Thriving amidst uncertainty is a valuable life-skill to have, so we LMT’s are fortunate to have this kind of training. Still, I notice some superstitious behavior among my coworkers and myself. We try to call the shots, an exercise ultimately leading to frustration and disappointment. But we just can’t help ourselves. 

Yesterday I took the day off to rest my body, run some errands and come back to normalcy after the holidays. I headed toward the icy parking lot. Something came over me as I walked past a narrowing of sidewalk pavement. Without thinking, my heel crashed down on the peninsula of ice. It shattered. I stooped down, tossed it into the white sea that was once a yard. 

Victory. 

Growth Spurt

 Image courtesy of Myofascial Pain and Dysfunction: The Trigger Point Manual; Vol. 1, Travell and Simons. 


Here I sit with my thumbs buried in a woman’s neck. A swarm of thoughts arises: Am I even on the trigger point? I’m not causing kickback pain, am I? Isn’t there a better way to position my thumbs so they don’t hurt so darn much?

I guess it can be a bit overwhelming when a wish actually comes true. Just the other week I stated that I was feeling burned out, uninspired. I longed for massage work beyond Swedish and the “basic” deep tissue. (In spa-land, that often turns out to be firm Swedish to the tension trifecta: back, neck and shoulders. And it can become boring.) 

Frustrated, I decided to stop dwelling on where I thought I should be in my young massage practice and turned my attention toward life things, namely starting The Gut Balance Revolution diet and revving up my social life. I needed to get happy. So I did. 

And a funny thing happened. Suddenly, there was an uptick of clients at work who, whether they knew it or not, needed trigger point therapy done to them. It seemed like I couldn’t go even a day without happening on a point or two – or even more. Clients reported, often with surprise, immediate relief. 

Since massage school, I’ve been fascinated by trigger point therapy; that is, from a respectful distance. This is all it is: a band within a muscle that continues to fire or stay contracted even if the rest of the muscle remains relaxed. It’s most often caused by overuse or trauma. And the cool and baffling part about a trigger point is that it often refers pain to another part of the body. That’s why I was so intimidated by it; I was afraid of working on the wrong spot. Here’s a great overview of trigger point therapy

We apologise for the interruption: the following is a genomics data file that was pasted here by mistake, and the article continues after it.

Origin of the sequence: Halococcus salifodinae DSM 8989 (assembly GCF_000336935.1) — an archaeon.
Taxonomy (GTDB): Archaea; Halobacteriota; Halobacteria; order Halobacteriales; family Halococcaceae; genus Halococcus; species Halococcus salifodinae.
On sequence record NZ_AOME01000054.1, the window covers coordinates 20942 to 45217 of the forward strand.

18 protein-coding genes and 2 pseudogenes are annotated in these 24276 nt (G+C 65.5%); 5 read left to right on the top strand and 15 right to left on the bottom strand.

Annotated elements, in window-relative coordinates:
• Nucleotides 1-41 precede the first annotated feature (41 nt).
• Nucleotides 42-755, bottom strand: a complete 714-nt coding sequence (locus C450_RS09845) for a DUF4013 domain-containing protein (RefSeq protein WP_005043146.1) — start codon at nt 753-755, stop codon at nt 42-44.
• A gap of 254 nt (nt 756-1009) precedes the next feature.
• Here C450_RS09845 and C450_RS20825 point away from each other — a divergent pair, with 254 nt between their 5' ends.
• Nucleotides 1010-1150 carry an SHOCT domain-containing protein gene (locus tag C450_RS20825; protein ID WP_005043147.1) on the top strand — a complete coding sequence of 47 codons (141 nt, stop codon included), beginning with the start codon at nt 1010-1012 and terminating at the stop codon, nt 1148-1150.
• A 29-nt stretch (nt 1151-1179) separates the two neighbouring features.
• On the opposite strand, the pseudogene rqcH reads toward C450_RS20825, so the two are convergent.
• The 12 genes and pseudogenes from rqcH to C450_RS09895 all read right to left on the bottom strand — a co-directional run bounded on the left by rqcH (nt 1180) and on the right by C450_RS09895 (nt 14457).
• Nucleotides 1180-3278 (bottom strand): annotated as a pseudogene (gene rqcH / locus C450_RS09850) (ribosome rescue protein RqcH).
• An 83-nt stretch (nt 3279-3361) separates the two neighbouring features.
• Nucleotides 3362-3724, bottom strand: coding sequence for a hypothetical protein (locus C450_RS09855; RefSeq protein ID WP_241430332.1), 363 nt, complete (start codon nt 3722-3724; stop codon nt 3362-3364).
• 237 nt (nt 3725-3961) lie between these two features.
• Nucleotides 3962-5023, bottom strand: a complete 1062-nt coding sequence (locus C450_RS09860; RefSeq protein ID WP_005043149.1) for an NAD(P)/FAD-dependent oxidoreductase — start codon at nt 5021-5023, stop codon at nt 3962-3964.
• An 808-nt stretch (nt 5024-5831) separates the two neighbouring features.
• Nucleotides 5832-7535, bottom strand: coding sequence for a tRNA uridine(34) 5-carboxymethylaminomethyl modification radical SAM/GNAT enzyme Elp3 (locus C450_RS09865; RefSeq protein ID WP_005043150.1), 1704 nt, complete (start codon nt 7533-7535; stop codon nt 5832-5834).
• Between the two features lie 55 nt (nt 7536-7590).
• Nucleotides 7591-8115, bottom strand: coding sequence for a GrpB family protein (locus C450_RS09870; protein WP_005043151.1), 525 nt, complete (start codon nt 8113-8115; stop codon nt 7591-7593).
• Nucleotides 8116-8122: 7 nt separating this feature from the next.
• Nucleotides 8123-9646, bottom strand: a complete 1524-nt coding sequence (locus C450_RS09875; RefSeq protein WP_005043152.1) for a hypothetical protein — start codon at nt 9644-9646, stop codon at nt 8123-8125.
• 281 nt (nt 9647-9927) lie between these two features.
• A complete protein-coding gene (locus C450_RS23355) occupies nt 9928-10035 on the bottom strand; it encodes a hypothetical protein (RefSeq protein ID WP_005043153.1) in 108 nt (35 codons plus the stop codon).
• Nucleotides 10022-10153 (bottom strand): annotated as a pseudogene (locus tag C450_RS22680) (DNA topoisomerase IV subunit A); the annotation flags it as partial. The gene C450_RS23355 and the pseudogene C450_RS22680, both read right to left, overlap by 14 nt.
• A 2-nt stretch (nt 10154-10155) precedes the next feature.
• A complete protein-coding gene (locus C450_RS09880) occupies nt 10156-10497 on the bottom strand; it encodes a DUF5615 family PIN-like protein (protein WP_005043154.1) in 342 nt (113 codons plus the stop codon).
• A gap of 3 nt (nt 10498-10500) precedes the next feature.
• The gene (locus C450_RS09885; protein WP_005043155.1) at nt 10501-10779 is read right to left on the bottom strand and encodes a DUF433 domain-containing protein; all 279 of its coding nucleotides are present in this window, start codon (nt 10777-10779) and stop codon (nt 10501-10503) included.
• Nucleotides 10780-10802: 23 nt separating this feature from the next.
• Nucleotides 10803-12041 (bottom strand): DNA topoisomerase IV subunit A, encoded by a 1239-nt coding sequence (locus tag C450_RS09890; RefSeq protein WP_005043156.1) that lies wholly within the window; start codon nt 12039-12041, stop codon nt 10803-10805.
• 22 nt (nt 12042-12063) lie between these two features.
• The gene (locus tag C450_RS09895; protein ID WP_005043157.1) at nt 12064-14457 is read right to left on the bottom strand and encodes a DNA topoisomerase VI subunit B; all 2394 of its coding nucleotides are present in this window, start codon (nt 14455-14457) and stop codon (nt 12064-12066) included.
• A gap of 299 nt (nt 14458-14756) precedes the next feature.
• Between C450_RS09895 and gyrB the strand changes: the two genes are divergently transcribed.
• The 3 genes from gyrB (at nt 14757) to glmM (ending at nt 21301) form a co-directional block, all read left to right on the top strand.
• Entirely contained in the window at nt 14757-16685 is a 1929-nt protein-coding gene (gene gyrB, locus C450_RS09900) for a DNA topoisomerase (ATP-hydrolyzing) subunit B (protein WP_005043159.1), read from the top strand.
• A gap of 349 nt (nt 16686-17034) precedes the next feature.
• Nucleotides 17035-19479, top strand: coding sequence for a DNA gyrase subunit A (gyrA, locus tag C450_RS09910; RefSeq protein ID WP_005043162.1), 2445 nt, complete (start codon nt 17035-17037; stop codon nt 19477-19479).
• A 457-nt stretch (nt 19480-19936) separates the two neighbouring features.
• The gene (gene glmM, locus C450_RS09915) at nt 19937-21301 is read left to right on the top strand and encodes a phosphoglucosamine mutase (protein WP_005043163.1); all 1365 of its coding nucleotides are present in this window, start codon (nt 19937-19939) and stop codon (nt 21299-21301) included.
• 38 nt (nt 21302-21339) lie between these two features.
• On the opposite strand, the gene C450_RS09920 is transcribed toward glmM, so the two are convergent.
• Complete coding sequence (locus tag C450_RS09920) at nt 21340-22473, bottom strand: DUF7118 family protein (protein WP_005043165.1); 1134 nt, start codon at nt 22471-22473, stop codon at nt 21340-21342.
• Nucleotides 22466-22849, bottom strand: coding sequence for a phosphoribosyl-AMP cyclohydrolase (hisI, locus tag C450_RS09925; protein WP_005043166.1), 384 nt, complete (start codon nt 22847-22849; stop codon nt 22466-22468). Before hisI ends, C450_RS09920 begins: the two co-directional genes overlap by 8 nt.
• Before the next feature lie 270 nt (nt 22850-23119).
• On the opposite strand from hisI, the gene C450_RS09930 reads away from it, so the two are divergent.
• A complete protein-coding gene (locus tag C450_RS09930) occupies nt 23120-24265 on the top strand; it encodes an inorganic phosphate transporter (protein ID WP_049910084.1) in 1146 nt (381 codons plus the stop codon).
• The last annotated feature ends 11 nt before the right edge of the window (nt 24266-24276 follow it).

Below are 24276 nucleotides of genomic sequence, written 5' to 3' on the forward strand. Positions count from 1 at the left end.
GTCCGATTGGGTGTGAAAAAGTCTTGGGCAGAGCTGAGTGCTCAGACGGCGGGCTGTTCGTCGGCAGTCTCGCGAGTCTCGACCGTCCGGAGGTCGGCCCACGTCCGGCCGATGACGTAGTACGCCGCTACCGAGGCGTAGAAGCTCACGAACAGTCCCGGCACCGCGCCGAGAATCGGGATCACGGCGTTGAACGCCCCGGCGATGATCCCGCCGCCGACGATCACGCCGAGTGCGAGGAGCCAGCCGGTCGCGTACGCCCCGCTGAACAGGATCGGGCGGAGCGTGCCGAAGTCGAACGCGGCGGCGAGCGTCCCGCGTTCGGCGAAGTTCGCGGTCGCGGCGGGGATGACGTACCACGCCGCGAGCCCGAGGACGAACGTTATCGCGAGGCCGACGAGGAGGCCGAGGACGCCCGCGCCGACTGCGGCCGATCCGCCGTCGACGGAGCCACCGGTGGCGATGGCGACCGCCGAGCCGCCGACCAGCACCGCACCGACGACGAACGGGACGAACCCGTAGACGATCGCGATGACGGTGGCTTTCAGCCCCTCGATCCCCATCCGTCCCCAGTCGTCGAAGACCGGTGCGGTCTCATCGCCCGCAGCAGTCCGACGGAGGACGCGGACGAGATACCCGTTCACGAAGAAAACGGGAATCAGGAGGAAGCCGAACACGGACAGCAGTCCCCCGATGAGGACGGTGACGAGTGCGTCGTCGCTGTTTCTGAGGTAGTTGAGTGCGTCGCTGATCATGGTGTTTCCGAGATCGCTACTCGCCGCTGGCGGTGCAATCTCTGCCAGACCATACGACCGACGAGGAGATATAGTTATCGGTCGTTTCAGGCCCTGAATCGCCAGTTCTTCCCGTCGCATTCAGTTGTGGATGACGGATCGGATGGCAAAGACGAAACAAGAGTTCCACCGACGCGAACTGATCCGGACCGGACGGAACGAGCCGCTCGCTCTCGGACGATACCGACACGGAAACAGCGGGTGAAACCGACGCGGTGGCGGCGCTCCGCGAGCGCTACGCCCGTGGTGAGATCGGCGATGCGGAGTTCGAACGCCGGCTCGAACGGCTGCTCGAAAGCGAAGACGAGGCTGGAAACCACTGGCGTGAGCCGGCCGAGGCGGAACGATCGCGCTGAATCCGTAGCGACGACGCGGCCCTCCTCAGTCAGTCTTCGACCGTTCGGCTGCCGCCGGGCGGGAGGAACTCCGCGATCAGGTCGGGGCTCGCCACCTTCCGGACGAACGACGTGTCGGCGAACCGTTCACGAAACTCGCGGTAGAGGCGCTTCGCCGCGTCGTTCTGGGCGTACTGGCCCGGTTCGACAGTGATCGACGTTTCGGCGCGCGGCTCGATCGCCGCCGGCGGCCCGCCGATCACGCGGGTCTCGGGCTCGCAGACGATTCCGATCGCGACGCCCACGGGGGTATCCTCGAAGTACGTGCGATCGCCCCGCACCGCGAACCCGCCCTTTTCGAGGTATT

At work trigger point therapy isn’t mentioned in my advertised list of modalities; I just didn’t feel comfortable with it when I graduated from massage school. Back in the day, we’d get paired up during class and instructed to seek out trigger points, but I was paradoxically too unskilled to find them. I needed the hands-on experience in order to really learn the material. 

Over time at work, I started collecting the pain patterns, one by one, as clients’ bodies would present them to me. But the comfort never really secured a toehold…until just a couple of weeks ago. 

Enter Anne*. Anne is a regular client who A) has chronic pain and B) also has an amazing sense of body awareness and a knowledge of anatomy. This is because 1) she’s extremely astute and 2) she’s had oodles of bodywork done. 

In short, Anne was my worst nightmare. 

I’d worked on her about a year ago, and she moved on to our collection of other MT’s. Indubitably she wasn’t thrilled with my work at the time. Indubitably she was seeking someone who could do trigger point work. 

By some scheduling fluke, I imagine, she was scheduled with me early this month. She rattled off the sites of her pain, and I took in as much as I could. But something was different this time: me. Armed with recent success stories, I felt at least somewhat confident that I could resolve at least some of her pain. 

And two levator scapulae trigger points and one suboccipital trigger point later, I did. She rebooked with me two weeks later. And then she saw me again today. 

Today I was in over my head, I’ll admit. During the session as I resolved one trigger point after another, Anne requested that I clear up every one that I could find. The problem was, she had a good 10 or so in the right side of her neck alone. I explained to her that working on too many points in one spot might cause kickback pain to flare, but she wanted me to keep going.